It is only when the mind is free from idea that there can be experiencing.
Ideas are not truth; and truth is something that must be experienced directly, from moment to moment.
It is not an experience which you want—which is then merely sensation.
Only when one can go beyond the bundle of ideas—which is the “me,” which is the mind, which has a partial or complete continuity only when one can go beyond that, when thought is completely silent, is there a state of experiencing.
We are unconsciously aware that we are empty, that we are nothing.
Though we may have titles, jobs, position, power, money, and all the rest of it, underlying all that there is a state of emptiness, an unfulfilled longing, a vacuum which we translate as loneliness—that state in which the self, the “me,” has completely enclosed the mind.
Perhaps that is the very root of our fear.
And can we look at it in order to understand it?
For I think we must understand it if we would go beyond it.
Surely it must come to us, we cannot go to it. If we make an effort to go to it, we are seeking a result, an achievement.
But for truth to come, a man must be in a state of passive listening presence.
Passive listening presence is a state in which there is no effort; it is to be aware without judgment, without evalution, not in some ultimate sense, but in every way; it is to be aware of your actions, of your thoughts, of your relative responses, without evaluation, without condemnation, without identifying or denying, so that the mind begins to understand every thought and every action without judgment.
This evokes the philosophical question of whether there can be understanding without thought.
Let this existential wonder open your consciousness in wordless silence.
Please listen to find out, to question, to doubt, so that your own mind becomes aware of itself.
We are asking why human beings, who have developed the most marvellous technology the world has ever known, have remained more or less the same psychologically, inwardly, for the last 40,000 years.
Inwardly, we have systems, we have ideals, we have all the so-called sacred books, but we have not radically brought about a change, a philosophical revolution, and we are going to enquire into that—whether it is possible to bring about total revolution of the mind itself.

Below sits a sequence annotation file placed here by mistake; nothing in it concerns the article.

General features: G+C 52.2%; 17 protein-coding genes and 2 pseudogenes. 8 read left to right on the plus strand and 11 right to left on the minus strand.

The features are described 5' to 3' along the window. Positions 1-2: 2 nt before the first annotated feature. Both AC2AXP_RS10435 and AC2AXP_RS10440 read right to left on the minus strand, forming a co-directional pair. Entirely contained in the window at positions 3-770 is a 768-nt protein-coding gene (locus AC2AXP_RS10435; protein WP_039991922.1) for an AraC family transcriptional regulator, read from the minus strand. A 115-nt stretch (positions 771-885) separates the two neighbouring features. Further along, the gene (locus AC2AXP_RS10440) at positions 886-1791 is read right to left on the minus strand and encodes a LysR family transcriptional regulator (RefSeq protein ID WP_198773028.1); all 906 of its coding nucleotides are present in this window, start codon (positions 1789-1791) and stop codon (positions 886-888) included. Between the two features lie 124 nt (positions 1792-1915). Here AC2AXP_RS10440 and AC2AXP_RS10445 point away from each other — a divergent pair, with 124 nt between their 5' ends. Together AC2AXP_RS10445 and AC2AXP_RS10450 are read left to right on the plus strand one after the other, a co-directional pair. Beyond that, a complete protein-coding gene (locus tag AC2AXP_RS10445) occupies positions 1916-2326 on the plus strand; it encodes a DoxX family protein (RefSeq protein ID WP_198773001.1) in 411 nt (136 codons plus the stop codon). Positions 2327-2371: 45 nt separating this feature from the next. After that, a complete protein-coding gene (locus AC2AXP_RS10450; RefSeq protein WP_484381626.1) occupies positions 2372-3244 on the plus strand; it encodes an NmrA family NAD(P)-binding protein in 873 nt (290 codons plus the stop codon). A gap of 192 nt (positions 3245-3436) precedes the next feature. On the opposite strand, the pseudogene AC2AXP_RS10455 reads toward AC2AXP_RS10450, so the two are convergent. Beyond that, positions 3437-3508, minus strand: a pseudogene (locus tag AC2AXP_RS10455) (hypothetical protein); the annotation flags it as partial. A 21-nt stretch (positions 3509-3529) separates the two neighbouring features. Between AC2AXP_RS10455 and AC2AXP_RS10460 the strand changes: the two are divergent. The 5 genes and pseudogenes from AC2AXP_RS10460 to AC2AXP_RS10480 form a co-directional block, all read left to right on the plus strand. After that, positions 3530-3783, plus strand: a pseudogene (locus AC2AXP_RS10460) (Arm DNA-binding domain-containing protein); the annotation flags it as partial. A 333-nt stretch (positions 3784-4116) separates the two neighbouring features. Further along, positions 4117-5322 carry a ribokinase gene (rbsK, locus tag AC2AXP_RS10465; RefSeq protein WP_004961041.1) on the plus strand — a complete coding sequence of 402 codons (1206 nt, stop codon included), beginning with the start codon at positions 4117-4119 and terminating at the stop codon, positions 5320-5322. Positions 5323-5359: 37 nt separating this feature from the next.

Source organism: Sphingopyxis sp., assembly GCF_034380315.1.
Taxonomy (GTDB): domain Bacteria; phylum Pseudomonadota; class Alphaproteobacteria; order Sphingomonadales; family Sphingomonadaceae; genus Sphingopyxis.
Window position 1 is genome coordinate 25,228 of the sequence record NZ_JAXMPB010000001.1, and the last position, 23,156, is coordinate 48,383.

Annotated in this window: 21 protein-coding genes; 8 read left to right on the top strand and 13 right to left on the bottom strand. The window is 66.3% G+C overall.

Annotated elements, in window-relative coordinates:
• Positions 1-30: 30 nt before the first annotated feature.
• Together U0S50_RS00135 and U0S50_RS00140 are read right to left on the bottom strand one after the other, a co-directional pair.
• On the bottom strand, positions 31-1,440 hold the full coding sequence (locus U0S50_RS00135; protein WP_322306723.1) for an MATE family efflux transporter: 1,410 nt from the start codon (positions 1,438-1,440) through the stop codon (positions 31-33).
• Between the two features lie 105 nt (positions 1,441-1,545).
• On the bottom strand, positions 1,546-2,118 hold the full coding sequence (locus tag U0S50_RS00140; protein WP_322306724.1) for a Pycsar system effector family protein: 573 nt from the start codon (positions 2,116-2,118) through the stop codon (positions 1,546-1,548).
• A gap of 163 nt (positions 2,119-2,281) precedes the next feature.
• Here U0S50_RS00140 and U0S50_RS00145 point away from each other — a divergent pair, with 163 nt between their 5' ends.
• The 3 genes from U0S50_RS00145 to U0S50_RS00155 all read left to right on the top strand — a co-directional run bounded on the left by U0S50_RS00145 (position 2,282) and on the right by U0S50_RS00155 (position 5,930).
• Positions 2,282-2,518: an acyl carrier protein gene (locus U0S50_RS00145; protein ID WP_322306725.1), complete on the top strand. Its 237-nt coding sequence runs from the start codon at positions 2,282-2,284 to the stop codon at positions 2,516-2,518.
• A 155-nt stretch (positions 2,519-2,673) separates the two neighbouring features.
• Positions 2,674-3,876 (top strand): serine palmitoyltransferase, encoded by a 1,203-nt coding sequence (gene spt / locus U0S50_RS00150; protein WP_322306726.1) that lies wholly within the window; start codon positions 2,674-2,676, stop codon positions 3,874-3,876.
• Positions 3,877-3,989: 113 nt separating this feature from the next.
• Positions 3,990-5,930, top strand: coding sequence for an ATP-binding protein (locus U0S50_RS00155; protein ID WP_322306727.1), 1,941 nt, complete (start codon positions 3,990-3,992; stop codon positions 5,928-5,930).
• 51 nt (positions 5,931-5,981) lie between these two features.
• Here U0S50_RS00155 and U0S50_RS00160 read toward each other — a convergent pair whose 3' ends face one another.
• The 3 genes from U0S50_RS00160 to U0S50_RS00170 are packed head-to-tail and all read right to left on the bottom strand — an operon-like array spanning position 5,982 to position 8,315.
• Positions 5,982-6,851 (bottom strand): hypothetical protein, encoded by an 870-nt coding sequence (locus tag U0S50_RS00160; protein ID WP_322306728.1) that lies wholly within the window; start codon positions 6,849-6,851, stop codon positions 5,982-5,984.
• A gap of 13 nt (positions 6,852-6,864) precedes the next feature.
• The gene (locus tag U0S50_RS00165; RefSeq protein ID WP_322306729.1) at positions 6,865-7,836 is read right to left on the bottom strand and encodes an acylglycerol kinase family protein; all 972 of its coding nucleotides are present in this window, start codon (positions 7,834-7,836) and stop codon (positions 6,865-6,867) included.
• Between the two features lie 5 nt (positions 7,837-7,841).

We are talking about breaking out of our psychological bubble, so that man is not self-centred as he is, which is causing such great destruction in the world.
Is it possible for one who has had many experiences, who has read the various philosophies, the learned books, who has accumulated information, knowledge, to put all that aside?
I do not think one can put it aside, suppress, or deny it; but one can be aware of it, and not allow it to interfere with perception.
It is your own perception we are talking about, not what another´s perception has discovered.
After all, it is you who are trying to find out what is truth, if there is reality, if there is God; and to discover this for yourself is true religion—not the acceptance of some scientific theory, or religious dogma.
Man throughout the ages has sought something sacred, something that is not corrupted by time, by all the travails of thought; he has sought it, longed for it, sacrificed, tortured himself physically, fasted for weeks, but he has not found it.
So somebody comes along and says, ‘I’ll show it to you, I’ll help you.’
Then you are lost.
But when you, yourself, ask if there is something profoundly mysterious, sacred, the mystery exists only as a concept, but if you uncover it, it is no longer a mystery.
Truth isn’t a mystery, it is something far beyond all concept of mystery.